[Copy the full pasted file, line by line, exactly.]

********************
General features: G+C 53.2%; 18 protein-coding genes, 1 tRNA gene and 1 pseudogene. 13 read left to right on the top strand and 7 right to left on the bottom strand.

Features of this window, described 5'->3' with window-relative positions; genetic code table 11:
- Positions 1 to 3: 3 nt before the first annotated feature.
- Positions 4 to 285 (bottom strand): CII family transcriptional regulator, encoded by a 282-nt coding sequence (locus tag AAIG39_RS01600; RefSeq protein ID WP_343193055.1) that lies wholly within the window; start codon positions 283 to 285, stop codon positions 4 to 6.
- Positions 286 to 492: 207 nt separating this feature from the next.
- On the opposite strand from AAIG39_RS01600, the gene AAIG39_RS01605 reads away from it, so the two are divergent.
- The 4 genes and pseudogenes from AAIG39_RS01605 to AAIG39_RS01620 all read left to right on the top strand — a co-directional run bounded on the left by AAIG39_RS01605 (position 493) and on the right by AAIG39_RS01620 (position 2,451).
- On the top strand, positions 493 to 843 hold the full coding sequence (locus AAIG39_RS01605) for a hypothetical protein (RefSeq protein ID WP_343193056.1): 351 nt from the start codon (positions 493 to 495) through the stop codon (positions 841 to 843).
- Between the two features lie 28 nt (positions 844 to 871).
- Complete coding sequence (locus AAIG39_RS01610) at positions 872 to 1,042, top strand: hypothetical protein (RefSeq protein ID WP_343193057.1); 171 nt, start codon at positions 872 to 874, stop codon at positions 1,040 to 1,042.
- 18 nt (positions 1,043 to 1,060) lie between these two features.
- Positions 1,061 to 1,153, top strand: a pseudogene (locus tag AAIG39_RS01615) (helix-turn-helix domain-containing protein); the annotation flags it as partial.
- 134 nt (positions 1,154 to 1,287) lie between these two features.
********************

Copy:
General features: G+C 53.2%; 18 protein-coding genes, 1 tRNA gene and 1 pseudogene. 13 read left to right on the top strand and 7 right to left on the bottom strand.

Features of this window, described 5'->3' with window-relative positions; genetic code table 11:
- Positions 1 to 3: 3 nt before the first annotated feature.
- Positions 4 to 285 (bottom strand): CII family transcriptional regulator, encoded by a 282-nt coding sequence (locus tag AAIG39_RS01600; RefSeq protein ID WP_343193055.1) that lies wholly within the window; start codon positions 283 to 285, stop codon positions 4 to 6.
- Positions 286 to 492: 207 nt separating this feature from the next.
- On the opposite strand from AAIG39_RS01600, the gene AAIG39_RS01605 reads away from it, so the two are divergent.
- The 4 genes and pseudogenes from AAIG39_RS01605 to AAIG39_RS01620 all read left to right on the top strand — a co-directional run bounded on the left by AAIG39_RS01605 (position 493) and on the right by AAIG39_RS01620 (position 2,451).
- On the top strand, positions 493 to 843 hold the full coding sequence (locus AAIG39_RS01605) for a hypothetical protein (RefSeq protein ID WP_343193056.1): 351 nt from the start codon (positions 493 to 495) through the stop codon (positions 841 to 843).
- Between the two features lie 28 nt (positions 844 to 871).
- Complete coding sequence (locus AAIG39_RS01610) at positions 872 to 1,042, top strand: hypothetical protein (RefSeq protein ID WP_343193057.1); 171 nt, start codon at positions 872 to 874, stop codon at positions 1,040 to 1,042.
- 18 nt (positions 1,043 to 1,060) lie between these two features.
- Positions 1,061 to 1,153, top strand: a pseudogene (locus tag AAIG39_RS01615) (helix-turn-helix domain-containing protein); the annotation flags it as partial.
- 134 nt (positions 1,154 to 1,287) lie between these two features.